Join Date: Feb 2012
Location: New Orleans Louisiana
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Re: Caternary & Chain...
This whole issue is one that has gotten some conversation on another forum, and I still stick by the fundamental premise I came to there which is that. "Pound for pound, additional weight in the anchor increases holding power faster than weight in the chain." Assuming this premise is true, and there is a lot of justification to believe that it is, then best practice would be to move as much weight from the chain to the anchor as possible.
In reality most cruisers carry anchoring systems that were designed decades ago when electric windlasses were expensive and very rare. With modern handling equipment the small anchor + lots of chain model, is incredibly inefficient requires carrying a huge amount of excess weight and provides minimal holding power. All in all this system is really due for a rethink.
Modern anchors generally create 40lbs of holding power or more for every pound of dead weight they have. While chain generates about 1lbs of holding power for every pound of weight. This massive difference is because modern anchors are incredibly efficient at converting their weight into holding power, while chain really adds nothing but dead weight.
So when we consider the 'average' anchoring system on a 40' cruiser what do we find? Typically a 60lbs primary anchor and 300' of 3/8BBB chain weighing in at 1.7lbs/foot. Then a secondary anchor of a slightly smaller size and the same amount of chain used to increase holding power in storms. A perfectly reasonable and reliable system... Until you consider that when it's all added up this system comes out to 1,070lbs of chain and 120lbs of anchor. Even while we know that anchor weight is much more important that chain weight.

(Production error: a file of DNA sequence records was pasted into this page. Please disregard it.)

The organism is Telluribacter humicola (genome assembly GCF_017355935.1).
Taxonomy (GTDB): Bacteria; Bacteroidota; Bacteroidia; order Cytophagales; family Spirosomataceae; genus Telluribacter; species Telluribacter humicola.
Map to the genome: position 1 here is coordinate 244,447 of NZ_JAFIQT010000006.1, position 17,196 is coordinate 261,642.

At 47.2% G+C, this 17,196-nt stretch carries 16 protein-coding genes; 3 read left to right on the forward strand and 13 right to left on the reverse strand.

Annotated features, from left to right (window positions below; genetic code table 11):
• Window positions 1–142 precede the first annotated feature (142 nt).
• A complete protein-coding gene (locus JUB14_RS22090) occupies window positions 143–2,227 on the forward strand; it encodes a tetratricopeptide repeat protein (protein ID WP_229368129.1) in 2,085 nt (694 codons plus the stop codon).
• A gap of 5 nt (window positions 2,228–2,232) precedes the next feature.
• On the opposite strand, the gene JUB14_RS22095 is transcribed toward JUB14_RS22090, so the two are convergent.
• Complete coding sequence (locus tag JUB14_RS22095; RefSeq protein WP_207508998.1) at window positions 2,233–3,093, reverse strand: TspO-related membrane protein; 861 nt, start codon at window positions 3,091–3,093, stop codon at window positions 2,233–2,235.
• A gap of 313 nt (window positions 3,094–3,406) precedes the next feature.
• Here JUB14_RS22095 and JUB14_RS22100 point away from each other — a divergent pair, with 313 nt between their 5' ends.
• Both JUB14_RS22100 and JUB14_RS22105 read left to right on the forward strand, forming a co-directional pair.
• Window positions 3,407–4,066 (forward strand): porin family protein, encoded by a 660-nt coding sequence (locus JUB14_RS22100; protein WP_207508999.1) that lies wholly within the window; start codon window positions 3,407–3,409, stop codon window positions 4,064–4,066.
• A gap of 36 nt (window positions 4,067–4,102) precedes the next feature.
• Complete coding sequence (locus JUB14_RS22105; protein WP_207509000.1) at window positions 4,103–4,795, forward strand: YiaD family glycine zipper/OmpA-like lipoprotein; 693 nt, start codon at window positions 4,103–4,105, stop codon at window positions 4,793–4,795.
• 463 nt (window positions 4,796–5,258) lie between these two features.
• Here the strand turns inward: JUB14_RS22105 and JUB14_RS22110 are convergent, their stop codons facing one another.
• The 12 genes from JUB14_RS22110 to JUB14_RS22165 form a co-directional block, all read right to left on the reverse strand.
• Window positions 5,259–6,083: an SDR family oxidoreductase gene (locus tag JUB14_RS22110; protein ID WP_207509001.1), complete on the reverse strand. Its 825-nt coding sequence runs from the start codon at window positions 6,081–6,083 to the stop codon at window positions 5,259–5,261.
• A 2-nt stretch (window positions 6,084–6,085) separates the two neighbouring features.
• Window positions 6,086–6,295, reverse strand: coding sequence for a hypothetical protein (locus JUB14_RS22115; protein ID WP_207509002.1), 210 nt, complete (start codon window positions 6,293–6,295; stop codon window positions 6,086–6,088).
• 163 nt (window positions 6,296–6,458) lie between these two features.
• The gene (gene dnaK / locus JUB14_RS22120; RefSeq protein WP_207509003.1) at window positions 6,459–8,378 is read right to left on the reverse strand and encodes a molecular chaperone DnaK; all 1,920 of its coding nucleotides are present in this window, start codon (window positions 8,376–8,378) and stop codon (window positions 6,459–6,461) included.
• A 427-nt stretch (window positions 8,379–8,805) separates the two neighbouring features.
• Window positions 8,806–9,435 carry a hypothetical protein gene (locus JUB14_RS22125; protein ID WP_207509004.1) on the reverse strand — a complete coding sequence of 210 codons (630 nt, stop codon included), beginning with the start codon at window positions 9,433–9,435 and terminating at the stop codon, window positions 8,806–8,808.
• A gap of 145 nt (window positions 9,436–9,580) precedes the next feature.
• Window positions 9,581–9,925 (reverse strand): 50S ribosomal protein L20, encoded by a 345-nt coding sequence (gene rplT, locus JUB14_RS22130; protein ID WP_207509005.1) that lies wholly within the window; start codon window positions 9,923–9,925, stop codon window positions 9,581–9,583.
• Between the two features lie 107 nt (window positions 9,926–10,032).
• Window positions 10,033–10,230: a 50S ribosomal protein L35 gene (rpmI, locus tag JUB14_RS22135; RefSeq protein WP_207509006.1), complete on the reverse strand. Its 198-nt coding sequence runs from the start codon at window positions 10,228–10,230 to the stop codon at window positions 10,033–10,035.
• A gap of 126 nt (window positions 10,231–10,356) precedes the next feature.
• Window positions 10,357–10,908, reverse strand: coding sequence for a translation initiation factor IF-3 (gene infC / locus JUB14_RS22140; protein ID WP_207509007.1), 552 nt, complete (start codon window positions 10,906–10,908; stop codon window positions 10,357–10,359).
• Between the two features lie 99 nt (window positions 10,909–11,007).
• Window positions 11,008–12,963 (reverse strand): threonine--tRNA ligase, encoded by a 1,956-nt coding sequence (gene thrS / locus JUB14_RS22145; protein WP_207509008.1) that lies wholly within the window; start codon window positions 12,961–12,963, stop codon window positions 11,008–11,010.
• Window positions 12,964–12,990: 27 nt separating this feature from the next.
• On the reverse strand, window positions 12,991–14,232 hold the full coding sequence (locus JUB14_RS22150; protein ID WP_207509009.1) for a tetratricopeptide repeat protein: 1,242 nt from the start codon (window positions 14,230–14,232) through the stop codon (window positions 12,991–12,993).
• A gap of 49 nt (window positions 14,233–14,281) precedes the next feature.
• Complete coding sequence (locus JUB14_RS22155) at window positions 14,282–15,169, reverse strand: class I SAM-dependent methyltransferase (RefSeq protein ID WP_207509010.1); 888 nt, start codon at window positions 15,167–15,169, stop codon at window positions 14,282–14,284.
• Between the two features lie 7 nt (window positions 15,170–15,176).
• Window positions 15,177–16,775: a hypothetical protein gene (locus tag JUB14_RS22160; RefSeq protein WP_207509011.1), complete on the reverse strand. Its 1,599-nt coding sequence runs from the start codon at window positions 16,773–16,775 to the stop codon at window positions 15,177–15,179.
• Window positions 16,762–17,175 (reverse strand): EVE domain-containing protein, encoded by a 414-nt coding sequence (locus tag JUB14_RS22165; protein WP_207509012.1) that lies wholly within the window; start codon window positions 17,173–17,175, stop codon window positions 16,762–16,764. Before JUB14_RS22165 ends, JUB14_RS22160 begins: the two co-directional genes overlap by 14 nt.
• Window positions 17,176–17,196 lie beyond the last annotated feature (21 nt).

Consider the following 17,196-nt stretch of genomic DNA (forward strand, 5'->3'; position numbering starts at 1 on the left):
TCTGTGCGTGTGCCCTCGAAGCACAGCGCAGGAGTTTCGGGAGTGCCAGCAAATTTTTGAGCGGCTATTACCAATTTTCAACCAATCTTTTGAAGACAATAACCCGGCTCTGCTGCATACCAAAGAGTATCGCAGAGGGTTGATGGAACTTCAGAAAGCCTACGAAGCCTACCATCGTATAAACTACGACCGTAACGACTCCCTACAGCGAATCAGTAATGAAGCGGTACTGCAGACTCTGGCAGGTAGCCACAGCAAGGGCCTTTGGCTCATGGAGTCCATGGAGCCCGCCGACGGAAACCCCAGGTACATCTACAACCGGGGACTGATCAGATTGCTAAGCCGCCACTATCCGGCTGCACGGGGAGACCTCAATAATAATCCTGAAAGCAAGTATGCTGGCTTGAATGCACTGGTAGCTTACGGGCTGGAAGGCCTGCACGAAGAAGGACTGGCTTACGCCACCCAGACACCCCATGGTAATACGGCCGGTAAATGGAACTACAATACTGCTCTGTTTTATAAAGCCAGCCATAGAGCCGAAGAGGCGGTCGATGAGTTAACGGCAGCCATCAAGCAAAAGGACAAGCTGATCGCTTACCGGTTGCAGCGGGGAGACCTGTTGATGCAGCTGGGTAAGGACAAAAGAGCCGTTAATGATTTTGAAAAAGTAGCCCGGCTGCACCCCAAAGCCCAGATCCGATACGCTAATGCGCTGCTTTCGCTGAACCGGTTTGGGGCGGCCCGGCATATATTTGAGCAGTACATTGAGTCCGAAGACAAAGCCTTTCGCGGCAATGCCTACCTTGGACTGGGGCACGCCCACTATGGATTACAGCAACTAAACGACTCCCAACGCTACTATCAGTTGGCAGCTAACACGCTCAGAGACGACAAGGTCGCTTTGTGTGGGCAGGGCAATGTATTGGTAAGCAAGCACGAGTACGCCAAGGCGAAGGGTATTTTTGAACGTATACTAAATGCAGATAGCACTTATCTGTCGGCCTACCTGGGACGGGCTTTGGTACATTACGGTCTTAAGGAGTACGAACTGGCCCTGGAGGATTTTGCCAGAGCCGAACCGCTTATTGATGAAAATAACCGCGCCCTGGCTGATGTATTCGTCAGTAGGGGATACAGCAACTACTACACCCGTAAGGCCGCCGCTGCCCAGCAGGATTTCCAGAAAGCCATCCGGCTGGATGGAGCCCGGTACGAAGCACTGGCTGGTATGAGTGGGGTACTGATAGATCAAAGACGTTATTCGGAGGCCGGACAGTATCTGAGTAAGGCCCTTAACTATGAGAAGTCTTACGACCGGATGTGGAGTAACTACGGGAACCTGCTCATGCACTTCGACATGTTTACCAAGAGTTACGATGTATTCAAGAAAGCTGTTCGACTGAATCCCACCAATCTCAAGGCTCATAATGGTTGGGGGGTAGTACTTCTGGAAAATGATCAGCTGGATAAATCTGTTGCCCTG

Instead of this, my recommendation is to
1) get rid of the second anchor entirely, saving over 500lbs in weight alone
2) switch from 3/8BBB to 1/4 Grade 70 chain which will save 290lbs
3) Get rid of the 60lbs anchor and get a 120lbs one
All in all this saves 725lbs of weight from the bow of the boat, puts the weight where it matters the most, and puts an anchor on the boat that will hold thru anything. Heck it's heavy enough that it could work as a deadweight anchor in calm conditions. The only trick to this is that it pretty much requires an electric windlass, without one you would need to stick with a traditional system. But amazingly enough not a huge windlass, the Lewmar 1000 would easily handle this system.
Evan assuming you wanted to keep a completely separate anchor for some reason, switching to 1/4 G70 chain alone would save enough weight that you could switch to twin 120lbs anchors and still save weight.
Just as a btw, Steve Dashew on Windhorse (a 78' powerboat uses a 120lbs Ronca on 3/8 G70 chain).